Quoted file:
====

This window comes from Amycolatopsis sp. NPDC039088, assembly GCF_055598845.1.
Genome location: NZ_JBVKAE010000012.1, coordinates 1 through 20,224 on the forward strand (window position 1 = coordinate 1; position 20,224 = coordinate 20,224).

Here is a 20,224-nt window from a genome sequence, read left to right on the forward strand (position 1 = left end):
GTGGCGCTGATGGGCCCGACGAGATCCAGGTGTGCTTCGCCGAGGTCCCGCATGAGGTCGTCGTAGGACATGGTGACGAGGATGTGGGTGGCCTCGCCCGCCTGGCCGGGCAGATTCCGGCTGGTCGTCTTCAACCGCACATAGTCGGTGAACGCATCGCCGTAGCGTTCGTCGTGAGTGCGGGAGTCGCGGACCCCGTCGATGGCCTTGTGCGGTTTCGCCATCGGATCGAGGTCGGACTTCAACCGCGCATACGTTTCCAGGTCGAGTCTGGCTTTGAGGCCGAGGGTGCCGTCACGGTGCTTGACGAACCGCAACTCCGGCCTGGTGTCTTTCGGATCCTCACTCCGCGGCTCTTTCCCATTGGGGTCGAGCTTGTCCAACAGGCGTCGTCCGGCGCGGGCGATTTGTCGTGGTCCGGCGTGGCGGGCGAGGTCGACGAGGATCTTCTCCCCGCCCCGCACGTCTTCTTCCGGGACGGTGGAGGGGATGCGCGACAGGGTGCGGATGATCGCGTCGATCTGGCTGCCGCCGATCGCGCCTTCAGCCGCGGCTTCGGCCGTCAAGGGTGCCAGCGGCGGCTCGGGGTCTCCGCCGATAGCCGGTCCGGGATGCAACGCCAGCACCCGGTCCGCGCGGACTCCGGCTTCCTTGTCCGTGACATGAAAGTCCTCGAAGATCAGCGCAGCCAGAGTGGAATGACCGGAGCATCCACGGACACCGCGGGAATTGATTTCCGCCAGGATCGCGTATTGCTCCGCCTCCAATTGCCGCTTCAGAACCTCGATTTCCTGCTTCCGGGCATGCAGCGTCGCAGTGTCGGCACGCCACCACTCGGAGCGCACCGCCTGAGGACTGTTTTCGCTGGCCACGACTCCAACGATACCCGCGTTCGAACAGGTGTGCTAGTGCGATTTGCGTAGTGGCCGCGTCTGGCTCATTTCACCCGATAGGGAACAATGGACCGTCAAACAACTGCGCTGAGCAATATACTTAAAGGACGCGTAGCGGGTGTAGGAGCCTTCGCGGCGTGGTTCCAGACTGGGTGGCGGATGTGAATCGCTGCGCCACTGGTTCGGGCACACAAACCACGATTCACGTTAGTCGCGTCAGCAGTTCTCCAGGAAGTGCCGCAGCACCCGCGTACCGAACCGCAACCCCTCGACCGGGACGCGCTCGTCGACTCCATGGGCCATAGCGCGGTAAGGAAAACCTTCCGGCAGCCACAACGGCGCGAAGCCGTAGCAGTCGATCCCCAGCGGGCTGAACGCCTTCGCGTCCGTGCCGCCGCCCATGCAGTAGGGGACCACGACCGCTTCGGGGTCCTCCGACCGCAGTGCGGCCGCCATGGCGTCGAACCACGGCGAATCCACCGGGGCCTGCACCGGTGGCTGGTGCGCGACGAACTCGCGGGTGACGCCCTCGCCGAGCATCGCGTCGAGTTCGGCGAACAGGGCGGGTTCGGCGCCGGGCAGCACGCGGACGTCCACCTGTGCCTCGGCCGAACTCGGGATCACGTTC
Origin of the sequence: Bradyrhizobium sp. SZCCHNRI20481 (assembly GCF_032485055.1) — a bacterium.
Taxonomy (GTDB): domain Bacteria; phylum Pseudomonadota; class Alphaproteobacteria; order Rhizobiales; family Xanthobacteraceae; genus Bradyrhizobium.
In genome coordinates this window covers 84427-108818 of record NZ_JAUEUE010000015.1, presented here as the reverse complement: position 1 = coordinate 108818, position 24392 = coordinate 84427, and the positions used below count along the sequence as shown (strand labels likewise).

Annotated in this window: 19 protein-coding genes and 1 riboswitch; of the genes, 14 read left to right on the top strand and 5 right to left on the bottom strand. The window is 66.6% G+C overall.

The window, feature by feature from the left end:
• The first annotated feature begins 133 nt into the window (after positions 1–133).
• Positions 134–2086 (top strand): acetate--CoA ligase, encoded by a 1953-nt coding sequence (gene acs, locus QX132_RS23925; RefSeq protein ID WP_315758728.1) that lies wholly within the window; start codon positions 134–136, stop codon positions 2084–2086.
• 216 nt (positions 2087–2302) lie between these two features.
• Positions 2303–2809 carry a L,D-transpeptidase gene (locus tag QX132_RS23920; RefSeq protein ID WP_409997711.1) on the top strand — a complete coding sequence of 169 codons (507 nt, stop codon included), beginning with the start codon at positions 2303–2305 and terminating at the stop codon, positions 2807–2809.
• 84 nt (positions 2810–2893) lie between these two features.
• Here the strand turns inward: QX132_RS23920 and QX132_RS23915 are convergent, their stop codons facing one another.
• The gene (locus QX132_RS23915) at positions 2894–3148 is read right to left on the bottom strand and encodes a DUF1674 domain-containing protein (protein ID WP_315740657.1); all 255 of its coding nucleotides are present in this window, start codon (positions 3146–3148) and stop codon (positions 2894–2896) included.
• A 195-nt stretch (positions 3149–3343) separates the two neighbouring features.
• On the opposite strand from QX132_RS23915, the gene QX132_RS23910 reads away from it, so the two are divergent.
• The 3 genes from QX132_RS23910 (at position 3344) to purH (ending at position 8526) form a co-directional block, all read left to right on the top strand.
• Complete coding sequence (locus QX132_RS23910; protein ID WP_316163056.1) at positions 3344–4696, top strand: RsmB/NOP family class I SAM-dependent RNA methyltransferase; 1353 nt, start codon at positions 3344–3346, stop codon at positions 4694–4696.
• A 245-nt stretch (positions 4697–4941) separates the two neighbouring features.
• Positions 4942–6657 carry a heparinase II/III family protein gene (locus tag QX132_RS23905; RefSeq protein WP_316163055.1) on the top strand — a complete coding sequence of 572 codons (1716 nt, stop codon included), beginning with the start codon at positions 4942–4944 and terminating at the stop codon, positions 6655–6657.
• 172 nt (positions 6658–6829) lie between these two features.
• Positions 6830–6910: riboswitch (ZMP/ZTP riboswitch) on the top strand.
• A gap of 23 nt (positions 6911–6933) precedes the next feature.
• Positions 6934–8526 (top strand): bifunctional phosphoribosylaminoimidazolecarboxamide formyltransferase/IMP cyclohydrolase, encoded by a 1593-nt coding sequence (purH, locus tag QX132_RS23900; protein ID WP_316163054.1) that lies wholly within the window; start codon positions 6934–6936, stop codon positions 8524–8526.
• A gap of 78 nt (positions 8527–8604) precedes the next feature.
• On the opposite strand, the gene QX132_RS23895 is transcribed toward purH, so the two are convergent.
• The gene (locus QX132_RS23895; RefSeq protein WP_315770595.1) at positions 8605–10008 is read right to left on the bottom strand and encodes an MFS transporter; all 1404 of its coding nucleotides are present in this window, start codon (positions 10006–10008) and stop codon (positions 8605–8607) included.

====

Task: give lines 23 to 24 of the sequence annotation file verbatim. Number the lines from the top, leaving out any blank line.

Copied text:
• 172 nt (positions 6658–6829) lie between these two features.
• Positions 6830–6910: riboswitch (ZMP/ZTP riboswitch) on the top strand.